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Perceptions about Environmental Use and Future Restoration of an Urban Estuary

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Recent interest in restoring urban ecosystems has engendered studies on public perceptions of these ecosystems and future land use. This paper examines the perceptions of people using the waterfront area of the New York/New Jersey harbour estuary about their use of the area, and how this environment could be improved. Pollution was viewed as the most important problem in New Jersey, and removing pollution was rated the most important way to improve the waterfront habitat. Using the remaining undeveloped area for natural habitat and to improve quality of life were rated as the most important uses of the waterfront. People valued the waterfront for walking, providing open green space, and as a place to commune with nature without people. Management options people favoured were removing pollution and cleaning up rubbish and adding educational signs and information brochures about the remaining, natural habitat. Age, income and education influenced which activities people said they undertook. For improvements to the waterfront: Hispanics rated adding educational signs and creating information brochures higher, Blacks rated building promenades as more important, and Asians and Whites rated improving habitat for birds and butterflies more important than others. The data indicate that the public has a firm understanding of the big picture (pollution in the region and locally), habitat improvement, and of the small improvements that can be done locally. Planners and managers could move forward on three fronts: source reduction, wildlife habitat improvement, and amenity (signs, brochures, cleaning up rubbish) development. Understanding how people use an environment, and wish to improve it, can provide valuable information for future restoration and management of urban environments generally, as well as for structuring a citizen advisory committee.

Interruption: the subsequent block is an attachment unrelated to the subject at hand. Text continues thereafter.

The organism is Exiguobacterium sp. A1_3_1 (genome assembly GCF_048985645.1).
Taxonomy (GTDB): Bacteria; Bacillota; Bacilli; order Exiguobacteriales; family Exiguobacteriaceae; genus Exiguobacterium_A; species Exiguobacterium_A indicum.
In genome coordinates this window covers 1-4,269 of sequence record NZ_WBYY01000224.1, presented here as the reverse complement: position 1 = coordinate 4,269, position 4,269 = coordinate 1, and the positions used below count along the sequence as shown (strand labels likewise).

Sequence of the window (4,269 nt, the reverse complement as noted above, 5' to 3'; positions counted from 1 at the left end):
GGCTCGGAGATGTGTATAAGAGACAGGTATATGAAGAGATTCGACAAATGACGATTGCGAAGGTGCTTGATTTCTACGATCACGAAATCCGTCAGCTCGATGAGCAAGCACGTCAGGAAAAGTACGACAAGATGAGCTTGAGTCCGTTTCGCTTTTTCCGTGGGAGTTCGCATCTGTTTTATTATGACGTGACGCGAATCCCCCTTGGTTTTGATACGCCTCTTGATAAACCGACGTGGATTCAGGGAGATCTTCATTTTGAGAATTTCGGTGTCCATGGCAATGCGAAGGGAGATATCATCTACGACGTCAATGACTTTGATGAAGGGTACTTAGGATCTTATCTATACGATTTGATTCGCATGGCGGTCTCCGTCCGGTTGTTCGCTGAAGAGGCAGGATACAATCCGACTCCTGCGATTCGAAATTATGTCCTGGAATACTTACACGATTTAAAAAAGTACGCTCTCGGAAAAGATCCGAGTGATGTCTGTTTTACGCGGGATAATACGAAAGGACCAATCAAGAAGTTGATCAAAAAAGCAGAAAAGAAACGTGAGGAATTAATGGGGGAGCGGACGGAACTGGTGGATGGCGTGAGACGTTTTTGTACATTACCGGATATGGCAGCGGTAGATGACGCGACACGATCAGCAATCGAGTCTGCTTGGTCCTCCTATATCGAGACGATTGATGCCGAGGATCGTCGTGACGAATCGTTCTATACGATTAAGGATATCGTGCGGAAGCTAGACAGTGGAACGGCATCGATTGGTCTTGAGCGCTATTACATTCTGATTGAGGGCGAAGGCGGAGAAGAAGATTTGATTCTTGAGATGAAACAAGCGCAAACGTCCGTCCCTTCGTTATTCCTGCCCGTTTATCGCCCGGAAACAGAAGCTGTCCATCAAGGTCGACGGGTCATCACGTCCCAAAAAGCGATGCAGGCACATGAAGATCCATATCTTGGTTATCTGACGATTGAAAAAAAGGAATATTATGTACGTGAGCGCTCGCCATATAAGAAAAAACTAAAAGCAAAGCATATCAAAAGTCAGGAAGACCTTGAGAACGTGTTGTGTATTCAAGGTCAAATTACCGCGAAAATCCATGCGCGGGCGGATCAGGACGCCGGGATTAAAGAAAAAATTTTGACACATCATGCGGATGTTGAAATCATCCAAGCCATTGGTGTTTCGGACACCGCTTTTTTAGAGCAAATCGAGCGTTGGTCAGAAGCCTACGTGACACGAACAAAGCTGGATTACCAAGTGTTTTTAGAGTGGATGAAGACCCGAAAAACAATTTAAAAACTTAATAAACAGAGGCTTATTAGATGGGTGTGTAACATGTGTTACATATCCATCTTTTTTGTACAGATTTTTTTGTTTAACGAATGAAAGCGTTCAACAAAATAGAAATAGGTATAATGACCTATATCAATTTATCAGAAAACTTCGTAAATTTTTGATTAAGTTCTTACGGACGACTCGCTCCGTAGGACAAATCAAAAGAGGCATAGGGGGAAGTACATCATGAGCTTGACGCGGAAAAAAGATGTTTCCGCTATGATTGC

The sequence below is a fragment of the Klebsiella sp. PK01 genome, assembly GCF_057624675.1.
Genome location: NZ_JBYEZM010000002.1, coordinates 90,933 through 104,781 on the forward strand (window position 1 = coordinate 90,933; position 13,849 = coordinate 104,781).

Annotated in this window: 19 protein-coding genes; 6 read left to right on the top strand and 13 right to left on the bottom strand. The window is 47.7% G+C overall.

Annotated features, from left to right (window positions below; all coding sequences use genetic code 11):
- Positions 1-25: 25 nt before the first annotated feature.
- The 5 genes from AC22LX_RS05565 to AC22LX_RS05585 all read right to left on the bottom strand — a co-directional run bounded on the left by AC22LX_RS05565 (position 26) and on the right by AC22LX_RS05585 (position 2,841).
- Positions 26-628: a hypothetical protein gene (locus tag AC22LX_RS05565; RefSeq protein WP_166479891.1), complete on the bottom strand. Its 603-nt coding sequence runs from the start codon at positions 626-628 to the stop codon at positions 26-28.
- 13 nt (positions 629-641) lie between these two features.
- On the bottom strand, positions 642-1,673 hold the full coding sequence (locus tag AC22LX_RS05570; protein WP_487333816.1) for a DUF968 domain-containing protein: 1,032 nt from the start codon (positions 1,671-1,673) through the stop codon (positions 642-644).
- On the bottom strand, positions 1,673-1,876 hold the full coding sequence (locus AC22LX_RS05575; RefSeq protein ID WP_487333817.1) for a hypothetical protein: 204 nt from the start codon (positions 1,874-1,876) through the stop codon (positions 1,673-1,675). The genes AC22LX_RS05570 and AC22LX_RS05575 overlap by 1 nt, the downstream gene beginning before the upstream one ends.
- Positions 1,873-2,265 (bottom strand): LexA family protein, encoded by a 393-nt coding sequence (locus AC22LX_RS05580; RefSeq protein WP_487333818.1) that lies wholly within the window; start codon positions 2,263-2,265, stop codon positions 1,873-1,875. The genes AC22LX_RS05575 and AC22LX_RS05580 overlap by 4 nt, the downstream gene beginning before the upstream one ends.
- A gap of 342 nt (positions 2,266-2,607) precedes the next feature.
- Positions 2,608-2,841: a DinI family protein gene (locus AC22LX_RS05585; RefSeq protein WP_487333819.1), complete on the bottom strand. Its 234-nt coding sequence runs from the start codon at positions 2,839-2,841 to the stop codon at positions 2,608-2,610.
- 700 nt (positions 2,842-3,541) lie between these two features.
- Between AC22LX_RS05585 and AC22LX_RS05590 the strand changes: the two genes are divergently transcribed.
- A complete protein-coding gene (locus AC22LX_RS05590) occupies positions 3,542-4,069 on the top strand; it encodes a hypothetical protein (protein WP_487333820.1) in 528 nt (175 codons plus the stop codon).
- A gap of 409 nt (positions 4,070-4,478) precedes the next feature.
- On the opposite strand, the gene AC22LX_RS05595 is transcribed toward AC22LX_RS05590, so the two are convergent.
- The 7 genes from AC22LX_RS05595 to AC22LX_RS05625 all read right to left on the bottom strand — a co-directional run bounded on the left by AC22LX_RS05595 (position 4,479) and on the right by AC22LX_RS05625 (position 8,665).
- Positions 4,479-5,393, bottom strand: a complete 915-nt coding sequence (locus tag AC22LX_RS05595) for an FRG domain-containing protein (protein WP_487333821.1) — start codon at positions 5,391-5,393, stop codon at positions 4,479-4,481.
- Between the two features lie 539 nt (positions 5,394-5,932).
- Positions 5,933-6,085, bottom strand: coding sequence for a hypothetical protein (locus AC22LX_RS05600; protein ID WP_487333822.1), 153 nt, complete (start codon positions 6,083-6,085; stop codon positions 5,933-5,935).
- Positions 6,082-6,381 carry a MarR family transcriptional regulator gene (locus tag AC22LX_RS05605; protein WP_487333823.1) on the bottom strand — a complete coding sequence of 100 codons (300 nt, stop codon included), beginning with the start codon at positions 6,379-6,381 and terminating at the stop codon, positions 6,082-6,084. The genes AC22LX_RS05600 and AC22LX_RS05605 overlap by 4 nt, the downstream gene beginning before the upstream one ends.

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Document Type: Research Article

Affiliations: Division of Life Sciences, Center for Urban Restoration Ecology, Environmental and Occupational Health Sciences Institute, and Consortium for Risk Evaluation with Stakeholder Participation, 604 Allison Road, Rutgers University, Piscataway, NJ 08854-8082, USA. [email protected]

Publication date: May 1, 2003

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